It is unusual to say the least, to have a lockdown imposed less than three months into starting a new position, which has undoubtedly come with unexpected challenges. Having two young children, my main concern was juggling work with childcare and attempting to ‘home school’ my daughter. It became apparent early on that I am not cut out to be a teacher and even if I did possess any kind of teaching abilities it was near on impossible to implement them with my three-year-old son intent on sabotaging every attempt made.

That being said, my husband and I found a daily rhythm that enabled us to continue working (without completely neglecting our children!). HRW have been supportive and flexible throughout lockdown and I am extremely grateful to my line manager, Jo, for her understanding of my situation. While it has been difficult, continuing to work throughout lockdown has given a sense of normalcy to an otherwise extraordinary situation. Looking back, it now feels strange to think I was concerned about my request to work from home now that we all are doing it.

The continuous influx of RfPs throughout lockdown has proven there is a constant demand for market research and HRW’s ability to continue to deliver has shown that remote working and use of innovative virtual methodologies can work well (my colleague, Rhiannon Phillips has written an excellent blog on the subject if you’re interested in another read!)

I am acutely aware that the difficulties I have encountered during lockdown pale to insignificance when thinking about the impact of COVID-19 on others. Thinking about cancer patients, the real impact of COVID-19 on cancer survival rates will only likely be fully apparent in years to come: but with reports of screening suspended, routine diagnostic work deferred, patients delaying seeking medical advice, cancellation of surgical procedures, delaying of treatment initiation…not to mention the impact on cancer charities essential in funding research among many other factors negatively impacted, there will undoubtedly, and tragically, be a rise in the number of avoidable cancer deaths.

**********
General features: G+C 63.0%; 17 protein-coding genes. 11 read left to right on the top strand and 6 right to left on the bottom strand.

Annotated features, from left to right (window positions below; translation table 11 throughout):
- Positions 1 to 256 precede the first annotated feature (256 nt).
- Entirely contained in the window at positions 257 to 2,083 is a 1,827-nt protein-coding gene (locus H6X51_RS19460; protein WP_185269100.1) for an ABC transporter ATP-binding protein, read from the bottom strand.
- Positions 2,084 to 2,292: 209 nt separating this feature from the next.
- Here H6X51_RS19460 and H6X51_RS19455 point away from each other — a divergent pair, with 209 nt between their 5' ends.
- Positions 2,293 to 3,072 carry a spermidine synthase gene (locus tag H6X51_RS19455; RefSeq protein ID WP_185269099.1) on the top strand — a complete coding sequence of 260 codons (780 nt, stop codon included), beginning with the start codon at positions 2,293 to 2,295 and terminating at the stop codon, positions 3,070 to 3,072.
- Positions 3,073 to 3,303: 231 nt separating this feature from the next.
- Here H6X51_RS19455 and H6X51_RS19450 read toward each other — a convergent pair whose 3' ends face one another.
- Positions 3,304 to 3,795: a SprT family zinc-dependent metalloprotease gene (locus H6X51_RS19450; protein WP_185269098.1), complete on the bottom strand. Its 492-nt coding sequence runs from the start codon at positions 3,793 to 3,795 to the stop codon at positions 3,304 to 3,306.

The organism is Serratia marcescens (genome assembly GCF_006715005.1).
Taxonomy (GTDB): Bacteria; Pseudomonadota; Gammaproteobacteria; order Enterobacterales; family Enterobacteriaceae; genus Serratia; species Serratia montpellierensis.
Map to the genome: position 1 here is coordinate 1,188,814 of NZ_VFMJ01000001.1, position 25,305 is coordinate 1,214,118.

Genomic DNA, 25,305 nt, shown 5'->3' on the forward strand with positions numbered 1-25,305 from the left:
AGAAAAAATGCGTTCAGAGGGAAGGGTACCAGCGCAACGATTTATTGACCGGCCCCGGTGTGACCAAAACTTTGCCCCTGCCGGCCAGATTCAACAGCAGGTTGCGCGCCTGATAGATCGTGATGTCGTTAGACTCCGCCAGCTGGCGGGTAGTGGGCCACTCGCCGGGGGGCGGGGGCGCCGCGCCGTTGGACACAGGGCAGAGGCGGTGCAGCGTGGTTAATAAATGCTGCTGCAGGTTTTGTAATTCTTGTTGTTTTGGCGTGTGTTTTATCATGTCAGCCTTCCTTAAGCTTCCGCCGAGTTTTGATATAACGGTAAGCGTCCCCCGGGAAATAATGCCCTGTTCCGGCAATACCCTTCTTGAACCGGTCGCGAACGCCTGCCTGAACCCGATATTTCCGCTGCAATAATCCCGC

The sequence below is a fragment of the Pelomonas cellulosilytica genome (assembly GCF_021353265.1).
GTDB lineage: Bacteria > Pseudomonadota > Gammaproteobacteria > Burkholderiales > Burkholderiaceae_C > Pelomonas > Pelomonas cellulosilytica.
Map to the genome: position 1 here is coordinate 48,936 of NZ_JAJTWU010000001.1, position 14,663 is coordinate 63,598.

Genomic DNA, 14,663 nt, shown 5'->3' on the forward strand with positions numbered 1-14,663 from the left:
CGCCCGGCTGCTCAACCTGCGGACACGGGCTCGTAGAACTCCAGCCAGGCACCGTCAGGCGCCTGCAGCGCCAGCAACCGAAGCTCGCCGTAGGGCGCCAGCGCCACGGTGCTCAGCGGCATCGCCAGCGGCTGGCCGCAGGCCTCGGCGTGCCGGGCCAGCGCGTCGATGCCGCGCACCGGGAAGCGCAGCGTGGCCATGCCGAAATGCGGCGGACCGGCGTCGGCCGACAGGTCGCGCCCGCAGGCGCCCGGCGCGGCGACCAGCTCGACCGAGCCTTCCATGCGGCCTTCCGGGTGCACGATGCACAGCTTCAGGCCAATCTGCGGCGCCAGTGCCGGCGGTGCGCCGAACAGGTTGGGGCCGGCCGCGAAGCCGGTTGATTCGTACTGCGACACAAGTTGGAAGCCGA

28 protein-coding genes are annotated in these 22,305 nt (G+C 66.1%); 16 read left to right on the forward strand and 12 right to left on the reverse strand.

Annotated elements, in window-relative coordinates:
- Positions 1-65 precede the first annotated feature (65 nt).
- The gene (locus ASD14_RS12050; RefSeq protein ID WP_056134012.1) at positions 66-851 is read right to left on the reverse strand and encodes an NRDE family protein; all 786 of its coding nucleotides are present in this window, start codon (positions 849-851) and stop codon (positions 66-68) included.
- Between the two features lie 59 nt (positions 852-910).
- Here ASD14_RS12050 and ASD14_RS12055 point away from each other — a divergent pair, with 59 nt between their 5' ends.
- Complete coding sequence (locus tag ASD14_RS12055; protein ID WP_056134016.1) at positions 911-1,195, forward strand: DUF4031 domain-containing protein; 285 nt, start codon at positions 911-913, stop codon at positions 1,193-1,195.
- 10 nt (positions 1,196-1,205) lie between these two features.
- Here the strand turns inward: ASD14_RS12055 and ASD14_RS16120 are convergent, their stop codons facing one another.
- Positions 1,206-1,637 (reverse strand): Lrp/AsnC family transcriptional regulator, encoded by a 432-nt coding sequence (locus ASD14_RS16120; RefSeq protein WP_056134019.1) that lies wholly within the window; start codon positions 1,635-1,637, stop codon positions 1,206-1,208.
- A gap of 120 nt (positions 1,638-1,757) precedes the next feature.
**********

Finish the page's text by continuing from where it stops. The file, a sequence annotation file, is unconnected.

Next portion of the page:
Highlights so far…

There are many, but to highlight a few…

Working with HRW’s behavioural science team, Shift, has really opened my eyes to the impact of applying behavioural science to get underneath the surface of beliefs and observed behaviours. HRW’s Shift team are truly experts in their field and have a real passion for what they do—I have found working alongside them hugely interesting and rewarding.

Being given the opportunity to attend the virtual 2020 ASCO annual congress and the 25th European Hematology Association (EHA 25) virtual annual meeting has also been a highlight for me. As I have mentioned in my blogs from these conferences, I find these events incredibly inspiring and it’s remarkable to see the advances being made in cancer care. I was quick to move to market research after completing my PhD, but my relatively short time spent in academia has given me some insight into the time, effort, collaboration, and investment that must be needed for successful cancer drug development.

Finally, a particularly enjoyable part of my role has been establishing and growing client relationships. Client satisfaction is the ultimate goal from a project, and so receiving positive client feedback has been extremely gratifying!

Final thoughts

Six months on, I can now say with confidence that I have no regrets in my decision to join HRW. I look forward to developing my role further, sharing my expertise, learning from my colleagues, and supporting clients with their oncology market research needs…not to mention enjoying HRW’s social calendar once up and running again!


By Gemma McConnell